By Bradley Griffith
“Murder on the Orient Express” is a welcome respite from the abundance of action movies that are attacking the theaters during this holiday season. Directed by and starring Kenneth Branagh, the mystery is an entertaining way to exercise your mind and curiosity, and is a great way to spend a chilly autumn evening.
As the movie opens in 1934 famous Belgian Detective Hercule Poirot (Branagh) is in Jerusalem at the request of the local police force. Someone has stolen a priceless relic and the three main suspects are a rabbi, a priest, and an imam. Only Hercule Poirot can solve such a crime and keep the peace between the three religions in the tumultuous city.
After solving that caper, Poirot decides to take a much-needed vacation. While in Istanbul Poirot receives a telegram regarding an impending case in England and he must return at once. His friend Bouc (Tom Bateman) offers him a berth on his train, the Orient Express. Poirot gladly accepts, believing that the train ride may provide some rest and relaxation for his journey.
Instead, Poirot meets a rather unsavory character named Samuel Ratchett (Johnny Depp) on the train. Ratchett knows of Poirot through his reputation and tries to hire Poirot to be his bodyguard. Ratchett is an unscrupulous businessman and has many enemies. He has been receiving threatening letters. Poirot politely declines. When Ratchett objects, Poirot not-so-politely declines. Later that night Poirot hears unusual noises coming from Ratchett’s compartment and sees a woman dashing away from Rathchett’s room in a red kimono.
The next morning Poirot finds Ratchett dead in his room. Bouc convinces Poirot to take the case. Several clues are found in the room that taken together make no sense. One thing is for certain, only someone on the train could be the murderer.
“Murder on the Orient Express” is, of course, based on the novel by Agatha Christie. “Murder” is a classic whodunit story, maybe THE classic whodunit story of all time and it is faithfully and expertly brought to the screen by Branagh. The movie has more action than the book and tells the story a little more theatrically, but the essence of the locked-room mystery still remains.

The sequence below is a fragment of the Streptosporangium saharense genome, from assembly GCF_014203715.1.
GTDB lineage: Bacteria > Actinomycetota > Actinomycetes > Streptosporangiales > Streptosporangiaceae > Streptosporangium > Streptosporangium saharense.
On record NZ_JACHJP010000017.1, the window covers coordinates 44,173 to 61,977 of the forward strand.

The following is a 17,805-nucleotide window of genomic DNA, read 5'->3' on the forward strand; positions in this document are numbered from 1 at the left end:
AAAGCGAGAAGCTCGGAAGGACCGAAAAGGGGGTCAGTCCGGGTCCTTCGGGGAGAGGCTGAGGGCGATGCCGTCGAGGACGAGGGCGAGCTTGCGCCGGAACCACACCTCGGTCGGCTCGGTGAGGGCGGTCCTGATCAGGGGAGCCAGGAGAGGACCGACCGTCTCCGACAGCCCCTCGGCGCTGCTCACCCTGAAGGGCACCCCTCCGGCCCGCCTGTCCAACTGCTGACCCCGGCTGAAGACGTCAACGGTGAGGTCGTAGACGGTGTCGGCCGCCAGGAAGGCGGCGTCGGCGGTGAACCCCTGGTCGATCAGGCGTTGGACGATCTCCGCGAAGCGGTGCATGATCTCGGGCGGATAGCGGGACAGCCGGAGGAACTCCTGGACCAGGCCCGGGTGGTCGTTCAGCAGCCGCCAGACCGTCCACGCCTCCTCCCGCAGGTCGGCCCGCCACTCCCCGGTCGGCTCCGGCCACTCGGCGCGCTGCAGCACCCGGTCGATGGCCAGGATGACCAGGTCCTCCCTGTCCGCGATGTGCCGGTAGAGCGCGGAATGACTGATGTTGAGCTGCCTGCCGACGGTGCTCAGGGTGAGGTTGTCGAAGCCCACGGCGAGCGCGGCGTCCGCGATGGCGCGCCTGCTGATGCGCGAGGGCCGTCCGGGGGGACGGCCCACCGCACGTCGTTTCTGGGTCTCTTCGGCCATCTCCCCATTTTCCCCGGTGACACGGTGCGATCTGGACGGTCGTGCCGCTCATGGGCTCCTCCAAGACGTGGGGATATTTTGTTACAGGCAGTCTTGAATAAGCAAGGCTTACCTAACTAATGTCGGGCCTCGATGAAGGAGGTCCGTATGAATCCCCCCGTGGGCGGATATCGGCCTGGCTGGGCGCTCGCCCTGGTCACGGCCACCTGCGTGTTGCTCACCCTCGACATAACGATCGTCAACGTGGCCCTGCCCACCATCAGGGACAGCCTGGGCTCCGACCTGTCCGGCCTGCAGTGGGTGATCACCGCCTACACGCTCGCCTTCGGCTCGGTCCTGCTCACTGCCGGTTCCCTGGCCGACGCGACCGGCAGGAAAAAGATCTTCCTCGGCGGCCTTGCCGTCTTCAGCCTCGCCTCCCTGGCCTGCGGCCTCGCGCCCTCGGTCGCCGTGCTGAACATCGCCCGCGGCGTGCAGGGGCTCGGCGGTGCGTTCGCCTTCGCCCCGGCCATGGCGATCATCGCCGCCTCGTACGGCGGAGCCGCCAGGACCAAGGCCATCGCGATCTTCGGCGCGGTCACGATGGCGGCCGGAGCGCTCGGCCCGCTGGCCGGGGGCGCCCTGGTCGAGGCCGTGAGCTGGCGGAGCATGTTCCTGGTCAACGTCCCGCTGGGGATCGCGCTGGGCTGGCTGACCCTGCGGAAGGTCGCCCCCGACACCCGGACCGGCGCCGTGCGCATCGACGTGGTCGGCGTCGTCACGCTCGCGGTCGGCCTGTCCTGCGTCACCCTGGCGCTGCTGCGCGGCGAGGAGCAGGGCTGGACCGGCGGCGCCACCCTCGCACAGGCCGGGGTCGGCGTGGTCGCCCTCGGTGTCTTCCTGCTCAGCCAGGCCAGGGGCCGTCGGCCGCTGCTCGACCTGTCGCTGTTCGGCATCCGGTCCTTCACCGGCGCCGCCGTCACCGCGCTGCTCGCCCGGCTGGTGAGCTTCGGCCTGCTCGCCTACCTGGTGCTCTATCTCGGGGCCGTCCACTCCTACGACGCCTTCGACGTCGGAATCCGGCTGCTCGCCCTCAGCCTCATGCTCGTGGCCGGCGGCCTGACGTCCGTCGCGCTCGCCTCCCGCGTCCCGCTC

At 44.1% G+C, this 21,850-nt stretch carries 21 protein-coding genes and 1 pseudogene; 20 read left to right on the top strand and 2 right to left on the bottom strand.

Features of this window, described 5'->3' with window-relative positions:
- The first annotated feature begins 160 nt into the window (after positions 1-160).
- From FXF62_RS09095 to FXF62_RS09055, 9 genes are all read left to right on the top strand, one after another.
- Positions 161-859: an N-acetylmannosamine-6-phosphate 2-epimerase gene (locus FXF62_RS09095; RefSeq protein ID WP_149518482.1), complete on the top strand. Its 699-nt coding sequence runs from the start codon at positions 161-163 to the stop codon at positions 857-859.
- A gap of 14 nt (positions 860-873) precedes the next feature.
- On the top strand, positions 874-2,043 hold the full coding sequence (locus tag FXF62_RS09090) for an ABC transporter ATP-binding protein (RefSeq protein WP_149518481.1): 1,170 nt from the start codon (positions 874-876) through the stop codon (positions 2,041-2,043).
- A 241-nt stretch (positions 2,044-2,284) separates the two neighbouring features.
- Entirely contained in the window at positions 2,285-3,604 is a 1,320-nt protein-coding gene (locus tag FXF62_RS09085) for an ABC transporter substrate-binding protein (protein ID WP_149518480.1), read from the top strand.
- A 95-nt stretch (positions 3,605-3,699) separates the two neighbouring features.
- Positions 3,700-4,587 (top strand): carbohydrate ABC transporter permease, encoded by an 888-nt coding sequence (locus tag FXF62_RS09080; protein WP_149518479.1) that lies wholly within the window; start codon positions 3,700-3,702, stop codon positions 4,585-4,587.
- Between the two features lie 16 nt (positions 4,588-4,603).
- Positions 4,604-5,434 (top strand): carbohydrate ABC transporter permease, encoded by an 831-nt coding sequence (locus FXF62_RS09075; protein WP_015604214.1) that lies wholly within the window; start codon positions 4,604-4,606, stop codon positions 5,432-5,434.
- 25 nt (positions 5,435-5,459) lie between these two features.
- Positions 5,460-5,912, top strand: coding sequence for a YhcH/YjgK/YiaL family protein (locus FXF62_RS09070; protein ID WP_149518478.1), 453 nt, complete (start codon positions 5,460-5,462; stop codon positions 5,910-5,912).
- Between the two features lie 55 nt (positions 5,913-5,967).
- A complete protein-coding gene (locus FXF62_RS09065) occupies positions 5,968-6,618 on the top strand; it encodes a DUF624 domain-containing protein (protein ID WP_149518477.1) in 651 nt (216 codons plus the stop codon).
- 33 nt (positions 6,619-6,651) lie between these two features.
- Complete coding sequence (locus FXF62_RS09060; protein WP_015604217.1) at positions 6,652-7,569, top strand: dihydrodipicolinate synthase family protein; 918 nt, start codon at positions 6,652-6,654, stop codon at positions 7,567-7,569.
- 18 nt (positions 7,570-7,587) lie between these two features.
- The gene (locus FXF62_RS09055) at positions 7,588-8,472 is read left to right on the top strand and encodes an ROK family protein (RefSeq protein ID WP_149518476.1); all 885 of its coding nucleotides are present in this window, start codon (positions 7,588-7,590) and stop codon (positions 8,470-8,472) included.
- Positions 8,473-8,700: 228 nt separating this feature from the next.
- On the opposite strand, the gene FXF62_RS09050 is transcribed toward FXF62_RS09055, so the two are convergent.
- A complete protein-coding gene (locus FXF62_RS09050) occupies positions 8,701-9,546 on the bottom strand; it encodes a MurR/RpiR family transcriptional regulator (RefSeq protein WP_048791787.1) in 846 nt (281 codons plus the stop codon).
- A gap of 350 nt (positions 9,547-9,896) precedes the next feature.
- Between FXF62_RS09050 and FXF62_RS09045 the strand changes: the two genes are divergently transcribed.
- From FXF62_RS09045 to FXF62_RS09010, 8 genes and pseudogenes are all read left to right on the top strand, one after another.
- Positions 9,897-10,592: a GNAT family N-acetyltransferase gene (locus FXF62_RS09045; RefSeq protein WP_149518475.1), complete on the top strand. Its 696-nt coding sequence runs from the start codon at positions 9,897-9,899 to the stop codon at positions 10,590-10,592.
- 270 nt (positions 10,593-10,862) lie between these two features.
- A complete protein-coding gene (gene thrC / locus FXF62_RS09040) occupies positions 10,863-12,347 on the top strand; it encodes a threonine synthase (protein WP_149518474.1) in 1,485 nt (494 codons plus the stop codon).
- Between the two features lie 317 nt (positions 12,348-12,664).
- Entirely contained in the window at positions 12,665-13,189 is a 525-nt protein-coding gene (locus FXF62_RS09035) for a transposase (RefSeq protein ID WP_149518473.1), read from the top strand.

The movie does a very fine job of setting the stage for the mystery to come. The characters aboard the train seem to all be equally suspicious and equally innocent at the same time. The fact that someone on the train must be the killer and that the train is stopped in literally the middle of nowhere by an avalanche of snow heightens the intrigue and tension.
The cast of “Murder” is all performed well. Branagh’s Poirot is equal parts pretentious, relentless, eccentric, and brilliant. His fancy mustache itself is a thing to behold. The remaining cast members include Michelle Pfeiffer, Penelope Cruz, Josh Gad, Willem Dafoe, Daisy Ridley, Olivia Colman, and Judi Dench. It is without a doubt the best assembled cast of the year.
The only problem with the movie, and it can’t be avoided, is that if you have read the book you already know the identity of the killer. I read the book long ago, but not so long that I forgot the ending. It does dull the enjoyment of the movie just a touch, but seeing the iconic characters come together using modern filmmaking techniques makes the story feel fresh.
“Murder on the Orient Express” is a satisfying adaptation of the classic novel, a classic novel that is actually enjoyable to read and also to watch on the big screen. I, for one, vote for more adaptations of Agatha Christie novels.
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Rated PG-13 for violence and thematic elements.